Pricing Type: Credits, Subscription Price Range: From £18 for 20 credits
Perfect images. Successful business.
Depositphotos is one of the market leading players in the stock photography global marketplace. Browse through more than 60 million royalty-free images, vectors and videos to find the best asset to compliment your next project. Affordable stock photography. | View Profile
Pricing Type: Subscription, Credits Price Range: From £23 for 30 downloads
Best free stock photos in one place
By providing free stock photos Pexels helps millions of creators all over the world to easily create beautiful products and designs. All photos are nicely tagged, searchable and also easy to discover through our discover pages. | View Profile
Pricing Type: Free Price Range: Free
Totally free photos for your commercial & personal works
picjumbo is a free stock photo site created by young designer and photographer Viktor Hanacek in 2013. It all started when any stock photo site didn‘t want his photos due to “lack of quality”. Two years later, the project has turned out to be one of the best free stock photo sites with over 3 million downloads. | View Profile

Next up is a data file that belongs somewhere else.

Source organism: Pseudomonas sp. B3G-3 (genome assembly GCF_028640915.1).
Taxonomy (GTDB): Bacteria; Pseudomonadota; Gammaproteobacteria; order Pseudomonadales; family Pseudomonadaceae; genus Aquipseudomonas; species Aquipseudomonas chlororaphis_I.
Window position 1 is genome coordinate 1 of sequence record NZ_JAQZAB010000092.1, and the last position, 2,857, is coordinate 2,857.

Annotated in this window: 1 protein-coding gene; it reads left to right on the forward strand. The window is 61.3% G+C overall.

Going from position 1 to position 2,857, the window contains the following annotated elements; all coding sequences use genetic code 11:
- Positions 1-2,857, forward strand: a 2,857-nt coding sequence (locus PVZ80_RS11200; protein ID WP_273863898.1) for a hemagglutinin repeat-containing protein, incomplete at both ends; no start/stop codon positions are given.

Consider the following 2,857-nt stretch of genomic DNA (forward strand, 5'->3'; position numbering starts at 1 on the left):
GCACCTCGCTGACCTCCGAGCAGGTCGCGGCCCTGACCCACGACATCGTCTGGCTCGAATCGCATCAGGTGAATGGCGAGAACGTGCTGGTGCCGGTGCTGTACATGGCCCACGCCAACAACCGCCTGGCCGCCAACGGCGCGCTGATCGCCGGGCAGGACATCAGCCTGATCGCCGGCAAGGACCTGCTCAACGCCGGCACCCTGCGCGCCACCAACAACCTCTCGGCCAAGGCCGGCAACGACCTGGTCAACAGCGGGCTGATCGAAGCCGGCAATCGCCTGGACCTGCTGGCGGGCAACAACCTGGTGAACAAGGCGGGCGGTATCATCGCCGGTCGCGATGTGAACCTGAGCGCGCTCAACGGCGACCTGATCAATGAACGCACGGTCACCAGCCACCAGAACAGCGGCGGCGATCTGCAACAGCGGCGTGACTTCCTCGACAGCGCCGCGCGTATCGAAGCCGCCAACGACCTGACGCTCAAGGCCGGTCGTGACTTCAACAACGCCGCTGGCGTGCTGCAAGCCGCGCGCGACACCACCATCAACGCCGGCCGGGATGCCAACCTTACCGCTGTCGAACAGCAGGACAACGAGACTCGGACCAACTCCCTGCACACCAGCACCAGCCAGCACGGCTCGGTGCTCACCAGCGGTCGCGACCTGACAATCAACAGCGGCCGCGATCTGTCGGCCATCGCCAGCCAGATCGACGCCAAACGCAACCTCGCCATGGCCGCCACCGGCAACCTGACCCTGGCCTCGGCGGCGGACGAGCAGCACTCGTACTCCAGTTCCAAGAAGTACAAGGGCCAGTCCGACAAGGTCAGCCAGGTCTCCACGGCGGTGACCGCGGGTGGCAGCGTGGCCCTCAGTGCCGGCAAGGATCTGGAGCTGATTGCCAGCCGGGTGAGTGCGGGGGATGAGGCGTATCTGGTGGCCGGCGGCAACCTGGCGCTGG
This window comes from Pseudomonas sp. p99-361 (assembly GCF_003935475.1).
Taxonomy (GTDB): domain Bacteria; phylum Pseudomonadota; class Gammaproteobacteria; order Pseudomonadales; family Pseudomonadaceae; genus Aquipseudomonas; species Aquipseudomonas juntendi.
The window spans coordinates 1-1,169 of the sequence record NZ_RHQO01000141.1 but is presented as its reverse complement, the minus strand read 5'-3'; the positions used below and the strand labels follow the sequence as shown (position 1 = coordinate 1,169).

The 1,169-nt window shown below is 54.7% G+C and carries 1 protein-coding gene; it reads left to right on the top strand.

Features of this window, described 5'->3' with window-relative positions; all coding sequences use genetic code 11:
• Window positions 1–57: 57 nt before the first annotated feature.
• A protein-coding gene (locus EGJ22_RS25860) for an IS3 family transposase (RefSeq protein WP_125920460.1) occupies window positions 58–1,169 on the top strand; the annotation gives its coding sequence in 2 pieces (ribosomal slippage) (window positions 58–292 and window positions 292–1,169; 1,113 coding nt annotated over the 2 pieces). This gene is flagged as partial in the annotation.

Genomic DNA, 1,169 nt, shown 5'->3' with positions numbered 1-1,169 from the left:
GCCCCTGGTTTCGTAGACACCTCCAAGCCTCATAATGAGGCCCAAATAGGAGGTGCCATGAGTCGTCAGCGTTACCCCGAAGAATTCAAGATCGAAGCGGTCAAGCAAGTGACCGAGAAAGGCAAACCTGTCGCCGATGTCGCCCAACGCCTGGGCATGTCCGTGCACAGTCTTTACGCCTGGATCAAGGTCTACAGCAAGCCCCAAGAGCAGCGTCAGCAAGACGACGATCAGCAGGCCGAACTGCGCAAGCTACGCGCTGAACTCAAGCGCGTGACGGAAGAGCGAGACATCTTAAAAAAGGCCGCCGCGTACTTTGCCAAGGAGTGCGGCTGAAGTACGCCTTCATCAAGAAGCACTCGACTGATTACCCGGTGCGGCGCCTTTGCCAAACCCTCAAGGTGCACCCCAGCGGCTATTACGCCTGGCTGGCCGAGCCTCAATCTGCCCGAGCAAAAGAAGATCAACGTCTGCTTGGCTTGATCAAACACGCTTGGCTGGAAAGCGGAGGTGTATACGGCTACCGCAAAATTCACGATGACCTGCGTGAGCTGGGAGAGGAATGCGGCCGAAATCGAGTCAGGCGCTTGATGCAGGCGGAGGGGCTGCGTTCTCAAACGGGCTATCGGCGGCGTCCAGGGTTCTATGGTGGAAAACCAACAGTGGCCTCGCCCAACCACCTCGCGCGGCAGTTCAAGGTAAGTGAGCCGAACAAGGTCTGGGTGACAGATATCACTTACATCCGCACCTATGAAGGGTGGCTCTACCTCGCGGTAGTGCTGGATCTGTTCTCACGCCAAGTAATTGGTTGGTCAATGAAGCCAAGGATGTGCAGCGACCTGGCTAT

Pricing Type: Subscription Price Range: From US$10/month
About Stock Photography
Using Stock Images on Websites
Having good quality relevant images on your website can make a real difference to it’s success. This is true for keeping your website visitors engaged and search engine robots 'happy'.
People make decisions visually far quicker than anything they read, the messaging used in an image can be way more powerful than something you could write. "A picture is word a thousand words", as the saying goes.
SEO experts recommend inserting an image - be that a photo, infographic or table - every 100 words helps to break the page up for a user to digest the information they are consuming. Plus, if you pick the right images that help tell your story it can grab a visitor's’ attention from the off. The major search engines index images and associated descriptive text.